China’s top spy and Politburo member, Meng Jianzhu, made a highly unusual four-day visit to the US in early September where he forged an agreement between China and the US to cooperate more deeply on cyber security issues. The Meng visit was intended to smooth the way for the visit of President Xi and to allow him to announce with President Obama on 25 September new progress by senior officials in this area.
The two countries agreed to investigate complaints by each other about malicious cyber activity, to cooperate more on resolving criminal investigations, and not to undertake commercial espionage. On this last issue, they agreed not to ‘conduct or knowingly support cyber-enabled theft of intellectual property, including trade secrets or other confidential business information, with the intent of providing competitive advantages to companies or commercial sectors’.
There’s clear distinction, as the two countries agree, between economic espionage for national purposes and commercial espionage intended only to benefit a firm in the civil economy. It’s a declared US policy to conduct economic espionage in order to maintain its technological edge over other countries; and China does it to catch up.
New disputes about the September 2015 cyber agreement will inevitably arise, and sooner rather than later. The saving grace, and the most solid diplomatic achievement on this front, was the agreement to set up at Cabinet level a Working Group to resolve disputes. On the US side, the Secretary of Homeland Security and the Attorney General announced on 25 September that they would be the leads and that their counterparts on the Chinese side would also participate.
This new Working Group follows a failed attempt beginning in April 2013 to set up a working level mechanism between the foreign ministries of the two countries on cyber security. This was suspended by China in May 2014 when the US brought indictments against five personnel from China’s armed services for industrial espionage.
The agreements will provide a brief respite in diplomatic angst around China and cyber space. But some of this concern is misplaced, as leading scholars and I have argued at length elsewhere in respect of the economic impacts of Chinese cyber espionage.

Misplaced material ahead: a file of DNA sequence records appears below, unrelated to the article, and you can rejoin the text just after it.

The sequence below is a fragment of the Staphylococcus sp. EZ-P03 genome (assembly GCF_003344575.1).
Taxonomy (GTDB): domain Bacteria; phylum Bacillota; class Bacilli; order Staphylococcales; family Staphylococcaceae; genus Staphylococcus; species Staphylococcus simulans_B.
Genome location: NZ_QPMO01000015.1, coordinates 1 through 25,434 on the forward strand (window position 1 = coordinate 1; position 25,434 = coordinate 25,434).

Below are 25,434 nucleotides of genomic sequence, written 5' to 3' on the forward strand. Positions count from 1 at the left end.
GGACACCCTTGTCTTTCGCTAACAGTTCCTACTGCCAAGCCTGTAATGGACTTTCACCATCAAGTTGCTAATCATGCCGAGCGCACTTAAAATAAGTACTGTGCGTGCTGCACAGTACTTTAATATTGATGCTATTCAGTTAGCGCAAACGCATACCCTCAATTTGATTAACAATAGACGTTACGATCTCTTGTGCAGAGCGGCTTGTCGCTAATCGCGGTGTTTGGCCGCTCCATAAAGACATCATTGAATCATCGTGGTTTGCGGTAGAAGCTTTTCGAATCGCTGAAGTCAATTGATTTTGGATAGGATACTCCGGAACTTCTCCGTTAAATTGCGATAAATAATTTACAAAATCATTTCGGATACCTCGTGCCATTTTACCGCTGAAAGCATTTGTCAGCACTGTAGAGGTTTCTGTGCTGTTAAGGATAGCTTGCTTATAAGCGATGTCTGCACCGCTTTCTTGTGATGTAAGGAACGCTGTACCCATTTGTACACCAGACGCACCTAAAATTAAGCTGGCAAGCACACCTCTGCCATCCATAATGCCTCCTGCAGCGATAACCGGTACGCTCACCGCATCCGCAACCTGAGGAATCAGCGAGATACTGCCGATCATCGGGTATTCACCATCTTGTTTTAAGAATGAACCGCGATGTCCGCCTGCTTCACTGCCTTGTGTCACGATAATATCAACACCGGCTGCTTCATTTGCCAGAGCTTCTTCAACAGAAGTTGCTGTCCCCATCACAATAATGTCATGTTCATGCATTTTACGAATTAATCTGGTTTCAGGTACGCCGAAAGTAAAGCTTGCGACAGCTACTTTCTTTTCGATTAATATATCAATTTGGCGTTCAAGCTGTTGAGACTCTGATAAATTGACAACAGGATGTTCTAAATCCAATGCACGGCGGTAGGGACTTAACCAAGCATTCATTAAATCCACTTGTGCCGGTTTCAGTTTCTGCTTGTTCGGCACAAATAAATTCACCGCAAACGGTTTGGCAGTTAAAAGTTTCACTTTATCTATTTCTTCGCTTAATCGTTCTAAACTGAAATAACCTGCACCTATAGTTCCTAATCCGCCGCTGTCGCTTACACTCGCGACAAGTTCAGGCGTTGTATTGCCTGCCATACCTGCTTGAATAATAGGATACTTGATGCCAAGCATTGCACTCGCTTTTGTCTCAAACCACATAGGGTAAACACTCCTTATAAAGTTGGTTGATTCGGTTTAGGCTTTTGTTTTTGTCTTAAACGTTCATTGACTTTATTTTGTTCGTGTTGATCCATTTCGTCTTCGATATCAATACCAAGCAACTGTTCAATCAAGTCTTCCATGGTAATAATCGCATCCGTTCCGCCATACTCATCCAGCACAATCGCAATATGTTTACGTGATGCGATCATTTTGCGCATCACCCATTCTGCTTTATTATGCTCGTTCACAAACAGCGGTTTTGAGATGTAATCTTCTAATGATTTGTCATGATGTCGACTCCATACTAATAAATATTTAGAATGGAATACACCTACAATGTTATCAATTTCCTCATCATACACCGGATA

Yet, regardless of the estimates of impact on the US economy, there is little likelihood that China’s PLA will change tack on cyber-enabled economic espionage. Its internal security agencies may be watching more closely any illegal relationships between PLA cyber units and the Chinese ‘commercial sector’.
The US and China are locked in a fierce struggle in cyber space. It’s intensifying, even as the two sides manage to agree occasional elements of détente to defuse the tension. The stakes are high; at the extreme end of the list of concerns, the command and control of nuclear weapons (especially intelligence, surveillance and targeting aspects) depend in part on a securable cyber space.
For its part, China sees the cyber struggle with the US in three dimensions: internal security to support the continued rule of the Communist Party, China’s relative military backwardness in cyber space; and its overall technological backwardness in cyber space aspects of the civil economy. As outlined in my book, Cyber Policy in China, Beijing sees this struggle as asymmetrical, a situation that imposes on it an obligation to ‘push the envelope’ in all areas of policy while trying to maintain functional cooperation with the US in important areas of economic policy.
While pushing the envelope, there are several reasons why economic considerations force China to maintain a cap on its cyber confrontations with the US. The biggest reason is that China badly needs US investment and advanced know-how in the information technology sector. China has only a weakly developed cyber security industry.
This imperative is captured in a gem of understatement by the Chinese foreign ministry when it said in a summary of the Xi visit that future cyber strategies by both sides ‘should be consistent with WTO agreements, …take into account international norms, be nondiscriminatory, and not impose nationality-based conditions or restrictions’ on bilateral ICT trade and technology transfer—at least not ‘unnecessarily’.
The final sentence above is important for Australia. The US and China have agreed to limit the use of national security as a criterion for evaluating bilateral cyber trade and investments. Australia now needs to abandon its blind belief in US propaganda about the exaggerated economic impact of China’s cyber espionage. It needs to pursue more aggressively the opportunities for investment in China’s ICT sector, including in cyber security.
Most importantly, it needs to emulate the recent US move and set up a high level working group with China led by our Attorney General to address deeper cyber cooperation, as well as malicious activity.